Friday, 13 July 2018

The Incredibles 2

Rating: 4/5

Fourteen years and a surprising glut of underwhelming titles have passed since Pixar's The Incredibles, a genuine, honest-to-God action movie boasting all of the mighty animation house's visual genius and story-telling heft, first arrived on our screens.

Now, after what seems an inordinate delay given the critical and financial success of his original, director Brad Bird returns with this dazzlingly thrilling sequel. In an era shorn of heroes who act simply because it's the right thing to do, and in which able women seem more and more like humanity's saviours, The Incredibles 2 is the shot in the arm most of us desperately require.

Picking up immediately after the final scene of the first movie, Bird reintroduces the Parr clan: Bob/Mr Incredible (Craig T. Nelson), Helen/Elastigirl (Holly Hunter), daughter Violet (Sarah Vowell), and sons Dash (Huck Milner) and toddler Jack-Jack (Eli Fucile). Little has changed in their crucial interplay. They squabble, talk back to one another, escalate disputes and deal in industrial amounts of tension, spoken and unspoken. In short, they are a typical family unit, fiercely loyal and, save for their myriad super powers, relatable as hell.

Chucked out of their government-protected digs (superheroism has previously been made illegal and the Parrs live under the protection of an indebted Uncle Sam) following their bombastic attempts to foil a bank heist, unemployed Bob and Helen come within the orbit of telecoms magnate Winston Deavor (Bob Odenkirk) and his inventor sister, Evelyn (Catherine Keener). He wants to contract their particular set of skills to lead the vanguard of his PR effort to bring 'supers' back into the mainstream. However, turning the traditional set-up on its head, it is Helen, not the mountainous Bob, who is granted the chance to embrace the challenge, leaving the latter to tend house and look after the kids.

It's in these moments that The Incredibles 2 seems most relevant. There can be discerned palpable glee in Helen – whose face should appear next to the dictionary definition of the words 'capable' and 'controlled'  as she falls back into a life thought lost to domesticity. Bob, by contrast, reluctantly fills his wife's role from film one, straining against the friction between his own ambitions and the desire to support her aspirations. In the era of #MeToo, such dynamics are unavoidable.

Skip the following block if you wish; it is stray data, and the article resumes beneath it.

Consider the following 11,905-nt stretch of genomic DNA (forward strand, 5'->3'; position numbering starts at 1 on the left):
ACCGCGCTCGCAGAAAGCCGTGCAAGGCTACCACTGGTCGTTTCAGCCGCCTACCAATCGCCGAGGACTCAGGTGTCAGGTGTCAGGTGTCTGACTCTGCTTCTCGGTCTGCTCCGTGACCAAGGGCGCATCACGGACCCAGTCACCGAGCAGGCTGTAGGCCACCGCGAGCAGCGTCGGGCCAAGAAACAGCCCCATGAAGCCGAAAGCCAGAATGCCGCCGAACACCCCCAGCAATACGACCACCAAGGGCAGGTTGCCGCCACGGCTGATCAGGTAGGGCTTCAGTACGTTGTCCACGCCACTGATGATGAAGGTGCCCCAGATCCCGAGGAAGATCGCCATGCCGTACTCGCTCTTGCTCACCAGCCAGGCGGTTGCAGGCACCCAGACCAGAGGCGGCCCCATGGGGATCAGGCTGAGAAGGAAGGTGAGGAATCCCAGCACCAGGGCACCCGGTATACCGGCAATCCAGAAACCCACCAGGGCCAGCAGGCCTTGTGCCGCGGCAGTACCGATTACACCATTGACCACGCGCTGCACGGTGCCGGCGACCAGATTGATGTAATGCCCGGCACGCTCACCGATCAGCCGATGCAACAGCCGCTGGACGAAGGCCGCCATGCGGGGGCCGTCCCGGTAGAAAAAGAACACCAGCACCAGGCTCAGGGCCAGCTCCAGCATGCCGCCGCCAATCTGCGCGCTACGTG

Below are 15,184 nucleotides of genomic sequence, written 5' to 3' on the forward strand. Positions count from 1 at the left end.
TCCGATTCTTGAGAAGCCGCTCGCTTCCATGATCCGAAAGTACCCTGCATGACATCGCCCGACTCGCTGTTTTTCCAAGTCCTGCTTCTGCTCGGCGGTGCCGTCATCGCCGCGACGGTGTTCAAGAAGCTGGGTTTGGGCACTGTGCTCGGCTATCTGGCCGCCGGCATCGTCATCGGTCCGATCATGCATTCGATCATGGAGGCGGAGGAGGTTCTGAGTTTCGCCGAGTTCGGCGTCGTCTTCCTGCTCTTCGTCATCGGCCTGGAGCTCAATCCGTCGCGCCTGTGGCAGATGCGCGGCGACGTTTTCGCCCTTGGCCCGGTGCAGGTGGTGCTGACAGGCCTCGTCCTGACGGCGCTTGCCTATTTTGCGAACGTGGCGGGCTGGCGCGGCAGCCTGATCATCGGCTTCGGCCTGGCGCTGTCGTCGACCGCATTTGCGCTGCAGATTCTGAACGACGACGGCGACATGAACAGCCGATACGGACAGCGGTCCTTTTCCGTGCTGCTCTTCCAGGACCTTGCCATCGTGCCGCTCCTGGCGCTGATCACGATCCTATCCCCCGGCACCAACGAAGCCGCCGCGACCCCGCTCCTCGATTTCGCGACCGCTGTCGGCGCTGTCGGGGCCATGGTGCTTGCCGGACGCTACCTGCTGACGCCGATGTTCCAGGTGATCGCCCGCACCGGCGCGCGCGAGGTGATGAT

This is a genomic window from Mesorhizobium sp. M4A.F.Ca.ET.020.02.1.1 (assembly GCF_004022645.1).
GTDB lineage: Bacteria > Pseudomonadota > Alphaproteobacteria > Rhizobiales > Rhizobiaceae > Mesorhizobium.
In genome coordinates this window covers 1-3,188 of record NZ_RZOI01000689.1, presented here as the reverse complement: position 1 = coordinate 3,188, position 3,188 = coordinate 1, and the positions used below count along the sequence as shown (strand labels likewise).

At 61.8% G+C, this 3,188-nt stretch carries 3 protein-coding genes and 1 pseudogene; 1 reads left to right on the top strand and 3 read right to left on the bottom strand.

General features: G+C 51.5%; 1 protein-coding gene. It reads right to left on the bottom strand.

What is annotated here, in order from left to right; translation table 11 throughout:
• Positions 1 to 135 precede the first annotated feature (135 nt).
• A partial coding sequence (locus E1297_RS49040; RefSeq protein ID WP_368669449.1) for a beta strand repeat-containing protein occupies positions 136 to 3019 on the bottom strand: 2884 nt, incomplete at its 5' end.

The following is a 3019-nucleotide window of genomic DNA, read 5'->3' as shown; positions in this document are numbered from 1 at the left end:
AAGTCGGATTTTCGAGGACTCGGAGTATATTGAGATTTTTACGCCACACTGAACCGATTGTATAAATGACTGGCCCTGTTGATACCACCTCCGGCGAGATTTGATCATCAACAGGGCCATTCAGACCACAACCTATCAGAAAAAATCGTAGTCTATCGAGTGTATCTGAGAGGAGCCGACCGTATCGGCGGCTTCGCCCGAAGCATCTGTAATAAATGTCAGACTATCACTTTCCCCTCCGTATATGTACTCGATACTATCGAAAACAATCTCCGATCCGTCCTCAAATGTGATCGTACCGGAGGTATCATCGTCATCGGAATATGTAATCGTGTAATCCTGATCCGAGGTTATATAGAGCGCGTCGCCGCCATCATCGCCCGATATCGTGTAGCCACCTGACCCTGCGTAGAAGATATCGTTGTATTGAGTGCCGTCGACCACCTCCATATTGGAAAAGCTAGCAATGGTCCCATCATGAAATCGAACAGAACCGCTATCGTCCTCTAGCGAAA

In its execution, this narrative duopoly never fails to disappoint. Helen's activities offer her a chance to shine, all derring-do and slick sleuthing as she becomes entangled in the schemes of cyber criminal the Screenslaver. Hers constitutes the bulk of the recognisable hero stuff. Proceedings are framed less by the big, bad Bond-villain settings of The Incredibles  though that picture's gorgeous retrofuturism is retained – than they are the urban crime-fighting aesthetic of Gotham City or Spiderman's New York. 

Back on the ranch, Bob must navigate a domestic minefield comprising algebra, teenage romance and a baby with a fusillade of hitherto unnoticed powers, all while battling feelings of emasculation. These two strands operate in harmony, one never inspiring longing for the other, replete with excitement and endlessly entertaining.

Equally, from a technical standpoint, the movie is a masterful work. The animation hums, as is always the case when Pixar is in full flow, and a series of astounding set pieces roar across the screen. From a high-speed train chase involving Helen, and a sleek electric motorcycle (go green, everyone), to a borderline savage, strobe-lit brawl, the director does not hold back, channelling the energy he captured so admirably in 2011's Mission: Impossible - Ghost Protocol. That a family-friendly adventure romp should prove so exhilarating is significant indeed.

That said, The Incredibles 2 is, for all its spectacle, powered by its characters. The cast is invariably a joy, with Hunter's elite mum a particular standout, as at home at the head of a family meeting as she is leaping out of aeroplanes. Bird brings his vocal talents to bear as the returning Edna Mode, the pint-sized, highly strung couturier responsible for the family's iconic costumes. Then, of course, there is the adorable Jack-Jack, a whir of constantly twitching, gurning, burbling energy rendered the world's cutest WMD by abilities absolutely nobody can gauge.

The flaws are largely minor. Urbane sidekick Frozone (Samuel L. Jackson) is shifted out of focus more than he should be. He accomplishes little of note, none of his gags coming close to The Incredibles's fantastic spin on Jackson's "I have to answer that phone" scene from Die Hard with a Vengeance.

The plot, too, is by turns funny and whip smart, yet it is curbed somewhat by dastardly machinations that ultimately feels flimsy at best. Strangely, the obligatory spectacular finale is the film's most generic sequence. 

Nevertheless, the family is given the chance to shine, no one Parr casting a shadow on the next. A subtle message to teenagers everywhere even underpins the dying moments: choose your friends but never over your family.  

Tuesday, 27 March 2018

Ready Player One

Rating: 4/5